O3b Satellite Overview
The O3b Satellite Constellation, provides telecommunications and data backhaul from remote locations, offering low-latency Internet backhaul to emerging markets and developing countries through a series of satellites in equatorial orbits 8,000 Kilometers in altitude.
Data speeds of up to 10 Gbps are supported by the each first-generation satellite with a total capacity in excess of 160 Gbps once the initial operational constellation has completed deployment. O3b Networks Ltd. is the operator of this new satellite constellation, named after “the Other 3 Billion” – referring to the population of the world that has no access to broadband data services without help. Founded in 2007, the company received financial backing by industry giants like Google and SES during its initial setup toward the first satellite launches before being acquired as a wholly-owned subsidiary of SES in May 2016.
The O3b satellite constellation is planned to consist of eight satellites in its initial phase before the number of active spacecraft is doubled to 16. The fleet of satellites orbits the Earth in a circular, equatorial Medium Earth Orbit at an altitude of 8,063 Kilometers. O3b provides fiber-like trunking capacity to telecom operators and backhaul directly to 3G Cellular and WiMAX towers.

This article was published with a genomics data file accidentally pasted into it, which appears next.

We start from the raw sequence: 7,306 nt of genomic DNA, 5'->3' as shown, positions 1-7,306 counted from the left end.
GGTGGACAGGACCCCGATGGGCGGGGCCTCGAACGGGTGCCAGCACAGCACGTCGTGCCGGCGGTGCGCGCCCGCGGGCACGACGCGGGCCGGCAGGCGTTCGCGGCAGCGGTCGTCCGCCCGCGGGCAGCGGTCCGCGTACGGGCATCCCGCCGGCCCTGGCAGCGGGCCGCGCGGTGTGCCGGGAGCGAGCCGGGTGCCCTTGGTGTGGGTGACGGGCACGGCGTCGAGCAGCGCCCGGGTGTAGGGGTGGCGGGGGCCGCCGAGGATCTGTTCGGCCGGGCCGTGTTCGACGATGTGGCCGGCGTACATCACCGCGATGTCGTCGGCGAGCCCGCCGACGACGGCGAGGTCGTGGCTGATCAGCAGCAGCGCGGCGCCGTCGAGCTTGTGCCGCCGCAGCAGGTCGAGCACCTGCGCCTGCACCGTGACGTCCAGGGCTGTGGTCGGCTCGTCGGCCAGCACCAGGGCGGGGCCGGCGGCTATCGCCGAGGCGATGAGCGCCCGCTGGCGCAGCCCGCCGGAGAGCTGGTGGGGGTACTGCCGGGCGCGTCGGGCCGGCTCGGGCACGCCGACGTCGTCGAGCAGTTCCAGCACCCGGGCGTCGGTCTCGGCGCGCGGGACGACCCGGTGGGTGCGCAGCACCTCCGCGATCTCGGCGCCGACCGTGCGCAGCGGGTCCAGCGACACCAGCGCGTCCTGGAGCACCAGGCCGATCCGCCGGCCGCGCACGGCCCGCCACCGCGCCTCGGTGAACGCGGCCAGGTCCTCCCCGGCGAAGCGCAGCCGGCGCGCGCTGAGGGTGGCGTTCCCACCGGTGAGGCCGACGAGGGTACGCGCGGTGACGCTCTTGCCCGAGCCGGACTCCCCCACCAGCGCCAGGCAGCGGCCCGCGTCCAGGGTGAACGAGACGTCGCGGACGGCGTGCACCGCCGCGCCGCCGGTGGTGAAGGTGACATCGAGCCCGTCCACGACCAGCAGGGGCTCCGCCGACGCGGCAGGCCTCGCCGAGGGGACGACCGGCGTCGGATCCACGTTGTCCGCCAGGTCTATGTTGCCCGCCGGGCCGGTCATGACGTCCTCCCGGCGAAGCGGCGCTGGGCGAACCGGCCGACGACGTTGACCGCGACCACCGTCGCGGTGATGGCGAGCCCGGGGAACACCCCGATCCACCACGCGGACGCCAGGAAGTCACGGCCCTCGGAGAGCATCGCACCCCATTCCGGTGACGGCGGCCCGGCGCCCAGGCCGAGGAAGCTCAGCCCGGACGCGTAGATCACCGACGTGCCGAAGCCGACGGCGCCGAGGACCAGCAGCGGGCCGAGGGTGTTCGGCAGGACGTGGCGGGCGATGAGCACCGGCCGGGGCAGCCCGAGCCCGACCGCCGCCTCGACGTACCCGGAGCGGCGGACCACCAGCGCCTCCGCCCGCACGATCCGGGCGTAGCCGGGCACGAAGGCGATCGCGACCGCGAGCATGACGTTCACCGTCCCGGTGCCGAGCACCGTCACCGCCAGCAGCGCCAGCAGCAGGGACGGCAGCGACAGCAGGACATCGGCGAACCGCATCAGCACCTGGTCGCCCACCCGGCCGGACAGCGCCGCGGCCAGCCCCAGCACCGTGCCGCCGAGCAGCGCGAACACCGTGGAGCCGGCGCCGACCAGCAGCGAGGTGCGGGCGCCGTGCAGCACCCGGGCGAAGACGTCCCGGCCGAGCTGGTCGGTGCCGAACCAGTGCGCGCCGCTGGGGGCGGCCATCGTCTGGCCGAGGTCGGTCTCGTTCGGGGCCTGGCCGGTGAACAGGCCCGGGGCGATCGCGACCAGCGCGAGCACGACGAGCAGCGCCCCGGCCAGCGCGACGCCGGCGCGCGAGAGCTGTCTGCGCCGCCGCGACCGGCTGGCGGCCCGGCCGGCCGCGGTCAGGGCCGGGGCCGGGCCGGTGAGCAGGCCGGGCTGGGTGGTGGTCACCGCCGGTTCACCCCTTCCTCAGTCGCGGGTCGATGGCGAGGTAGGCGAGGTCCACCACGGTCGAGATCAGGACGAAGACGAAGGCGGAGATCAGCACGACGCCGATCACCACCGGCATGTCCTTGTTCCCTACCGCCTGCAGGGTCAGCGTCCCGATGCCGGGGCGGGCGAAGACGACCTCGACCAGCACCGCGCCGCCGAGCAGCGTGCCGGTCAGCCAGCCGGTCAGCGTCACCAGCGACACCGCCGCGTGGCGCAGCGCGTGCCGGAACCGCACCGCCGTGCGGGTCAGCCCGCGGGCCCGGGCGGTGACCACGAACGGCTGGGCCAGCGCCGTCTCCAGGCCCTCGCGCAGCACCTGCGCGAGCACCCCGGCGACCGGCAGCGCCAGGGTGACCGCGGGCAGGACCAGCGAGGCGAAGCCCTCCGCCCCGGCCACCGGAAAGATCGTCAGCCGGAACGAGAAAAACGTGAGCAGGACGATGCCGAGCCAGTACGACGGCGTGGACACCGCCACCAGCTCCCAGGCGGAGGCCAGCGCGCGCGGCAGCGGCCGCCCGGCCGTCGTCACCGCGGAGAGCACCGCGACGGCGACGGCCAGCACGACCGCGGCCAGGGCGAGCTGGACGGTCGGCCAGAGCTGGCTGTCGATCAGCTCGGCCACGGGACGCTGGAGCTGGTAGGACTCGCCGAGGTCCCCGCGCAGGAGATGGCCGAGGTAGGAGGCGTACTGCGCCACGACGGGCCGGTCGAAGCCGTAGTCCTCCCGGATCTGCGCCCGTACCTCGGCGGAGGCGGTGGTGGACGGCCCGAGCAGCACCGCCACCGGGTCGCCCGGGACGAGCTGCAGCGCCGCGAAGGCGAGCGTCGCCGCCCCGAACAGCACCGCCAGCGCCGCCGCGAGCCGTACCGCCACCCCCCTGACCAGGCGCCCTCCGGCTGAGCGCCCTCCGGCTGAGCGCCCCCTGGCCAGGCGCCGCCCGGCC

The first four O3B satellites were launched from the Guiana Space Center by a Soyuz ST-B rocket on June 25, 2013 and entered a commissioning and core system checkout phase before functional checks of their capabilities began as part of a multi-week in-orbit validation campaign.
In September 2013, it became clear that transponders installed on the spacecraft were showing an unexpected degradation in their function of providing timing signals required for the downlink of data from the satellites. This prompted the delay of the launch of the second batch of satellites from September 2013 into July 2014 to allow the suspect components to be changed.